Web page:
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Juan Francisco Treviño

Juan Francisco Treviño was the Governor of New Mexico from 1675 to 1679. As governor he persecuted the Pueblo Native Americans, causing the Pueblo Revolt against the Spanish settlers.

Juan Francisco Treviño
25th Spanish Governor of New Mexico
In office
LieutenantTomé Domínguez de Mendoza
Preceded byJuan Durán de Miranda
Succeeded byAntonio de Otermin
Personal details


Treviño was appointed governor in 1675. Upon arriving in New Mexico, he took on the task of eliminating the native Pueblo religion. His knowledge of the religious practices was largely derived from Alonso de Posada's work, which detailed the aspects of shamanism.[1] He ordered his troops to burn the kivas and idols of the Pueblo,[2] and arrest 47 medicine men, who were accused of witchcraft[2][3] and the murder of several missionaries.[2] Three of them were hanged in Jemez, Nambé Pueblo, and San Felipe,[3] while others were flogged, imprisoned, and publicly humiliated.[2]

When some of the Native American leaders heard of what had happened in the Pueblo villages, they sent their men to Santa Fe demanding the release of detainees. Taking advantage of the fact that most of the governor's soldiers were away fighting the Apaches,[1][4] about 70 Native American warriors surrounded the governor's palace and stormed inside, capturing Treviño. In exchange for his freedom, Treviño freed the imprisoned men. Among the Pueblos who were released was the religious leader, Popé, who after his release, began planning a revolt against the Spanish.[1] Upon receiving news that the Pueblos were again building kivas, Treviño ordered Franciscan missionaries to begin an investigation.[2]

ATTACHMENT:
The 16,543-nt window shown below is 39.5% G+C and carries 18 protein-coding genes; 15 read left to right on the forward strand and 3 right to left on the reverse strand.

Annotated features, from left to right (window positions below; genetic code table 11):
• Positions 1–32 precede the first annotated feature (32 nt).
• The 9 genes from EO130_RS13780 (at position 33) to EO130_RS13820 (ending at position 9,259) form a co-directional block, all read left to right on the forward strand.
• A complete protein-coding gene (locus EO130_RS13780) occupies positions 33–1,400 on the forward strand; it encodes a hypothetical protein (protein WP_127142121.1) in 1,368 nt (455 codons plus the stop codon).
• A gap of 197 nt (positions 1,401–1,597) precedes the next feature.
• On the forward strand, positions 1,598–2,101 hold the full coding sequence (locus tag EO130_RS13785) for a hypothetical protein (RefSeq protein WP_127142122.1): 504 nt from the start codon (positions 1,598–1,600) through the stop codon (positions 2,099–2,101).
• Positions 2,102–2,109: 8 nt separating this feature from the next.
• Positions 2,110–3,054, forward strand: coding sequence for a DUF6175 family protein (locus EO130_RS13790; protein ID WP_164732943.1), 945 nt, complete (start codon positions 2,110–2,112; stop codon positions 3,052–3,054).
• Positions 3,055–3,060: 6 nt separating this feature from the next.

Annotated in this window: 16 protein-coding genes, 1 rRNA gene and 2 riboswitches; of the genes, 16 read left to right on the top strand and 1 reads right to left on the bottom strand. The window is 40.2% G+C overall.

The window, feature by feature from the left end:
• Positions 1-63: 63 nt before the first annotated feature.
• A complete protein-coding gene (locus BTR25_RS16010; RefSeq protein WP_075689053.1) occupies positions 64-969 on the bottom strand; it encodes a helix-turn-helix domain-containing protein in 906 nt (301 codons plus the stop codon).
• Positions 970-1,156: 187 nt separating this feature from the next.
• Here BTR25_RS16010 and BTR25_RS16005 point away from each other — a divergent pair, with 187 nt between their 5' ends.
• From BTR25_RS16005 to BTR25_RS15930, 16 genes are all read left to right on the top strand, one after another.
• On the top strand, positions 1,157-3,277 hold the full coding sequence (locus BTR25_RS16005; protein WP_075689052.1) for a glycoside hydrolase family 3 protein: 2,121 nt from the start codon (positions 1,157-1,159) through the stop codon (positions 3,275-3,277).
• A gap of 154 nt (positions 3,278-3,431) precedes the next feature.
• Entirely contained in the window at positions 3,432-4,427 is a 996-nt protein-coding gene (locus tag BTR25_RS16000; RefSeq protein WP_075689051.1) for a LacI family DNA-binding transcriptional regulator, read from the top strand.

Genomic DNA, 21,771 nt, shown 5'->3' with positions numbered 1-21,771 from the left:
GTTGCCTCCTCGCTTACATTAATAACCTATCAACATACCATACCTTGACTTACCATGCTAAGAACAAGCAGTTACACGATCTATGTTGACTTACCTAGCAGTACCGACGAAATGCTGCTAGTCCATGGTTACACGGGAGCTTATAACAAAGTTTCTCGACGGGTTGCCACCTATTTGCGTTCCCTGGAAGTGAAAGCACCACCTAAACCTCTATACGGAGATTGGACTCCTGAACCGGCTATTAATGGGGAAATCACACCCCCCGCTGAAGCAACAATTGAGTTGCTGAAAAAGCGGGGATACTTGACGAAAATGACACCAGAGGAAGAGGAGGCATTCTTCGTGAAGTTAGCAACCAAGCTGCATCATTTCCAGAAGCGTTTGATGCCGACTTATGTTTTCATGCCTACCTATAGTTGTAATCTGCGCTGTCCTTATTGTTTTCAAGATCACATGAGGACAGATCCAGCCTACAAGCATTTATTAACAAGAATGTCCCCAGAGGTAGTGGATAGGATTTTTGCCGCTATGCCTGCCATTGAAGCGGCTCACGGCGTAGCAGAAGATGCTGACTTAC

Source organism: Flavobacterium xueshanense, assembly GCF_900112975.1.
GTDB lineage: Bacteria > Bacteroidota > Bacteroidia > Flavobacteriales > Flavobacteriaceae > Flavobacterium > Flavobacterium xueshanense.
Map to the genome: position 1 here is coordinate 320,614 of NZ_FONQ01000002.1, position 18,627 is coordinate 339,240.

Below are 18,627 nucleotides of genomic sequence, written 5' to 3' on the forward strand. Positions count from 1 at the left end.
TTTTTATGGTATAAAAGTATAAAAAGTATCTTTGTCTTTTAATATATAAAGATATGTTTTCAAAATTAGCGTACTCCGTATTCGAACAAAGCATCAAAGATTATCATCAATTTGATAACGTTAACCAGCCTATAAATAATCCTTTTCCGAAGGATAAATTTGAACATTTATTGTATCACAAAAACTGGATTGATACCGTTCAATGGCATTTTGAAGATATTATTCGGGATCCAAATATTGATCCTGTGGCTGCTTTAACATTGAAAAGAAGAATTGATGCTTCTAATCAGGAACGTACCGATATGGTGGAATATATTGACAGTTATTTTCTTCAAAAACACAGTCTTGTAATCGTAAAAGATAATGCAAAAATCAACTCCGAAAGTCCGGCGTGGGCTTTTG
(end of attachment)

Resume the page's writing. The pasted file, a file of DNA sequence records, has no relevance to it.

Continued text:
On September 24, 1675, Treviño sent soldier Juan Dominguez de Mendoza to the Navajo lands leading a group of 40 Spanish men and 300 Pueblo auxiliaries. In the conflict, the troops killed and captured many Navajos, freed the Spanish and Pueblo prisoners, and destroyed other possessions. He renamed Zia Pueblo as "Plaza de Armas", and converted it to an assembly and mustering place for the Spanish troops.[5]

The New Mexican population also had troubles with the Apaches who destroyed agricultural lands and churches in New Mexico.[3] In June 1676, Lieutenant Governor Tomé Mendoza (who was brother of Juan Dominguez de Mendoza) was ordered to form an expedition against the Apaches who were attacking the Socorro and Senecú Pueblo areas. Juan de Mendoza was appointed as commander of these troops by Treviño.[5]

After two more years of governance in New Mexico, Treviño retired in 1679 and was replaced by Antonio de Otermin.[2]


  1. ^ a b c Martínez Laínez, Fernando and Canales Torres, Carlos. Banderas lejanas: La exploración, conquista y defensa por parte de España del Territorio de los actuales Estados Unidos (Flags far: The exploration, conquest and defense by Spain of the Territory of the present United States). Page 138-139. Fourth edition: September 2009.
  2. ^ a b c d e f New Mexico Office of the State Historian: Juan Francisco Treviño. by Grace Meredith. Retrieved in January 1, 2012, to 21:59 pm.
  3. ^ a b c Etulain, Richard W. (editor; 2002). New Mexican Lives: Profiles and Historical Stories. University of New Mexico Press. Page 60.
  4. ^ Cronología histórica.
  5. ^ a b Simmons, Marc; Esquibel, José (2012). Juan Domínguez de Mendoza: Soldier and Frontiersman of the Spanish Southwest, 1627-1696. The University of New Mexico Press.

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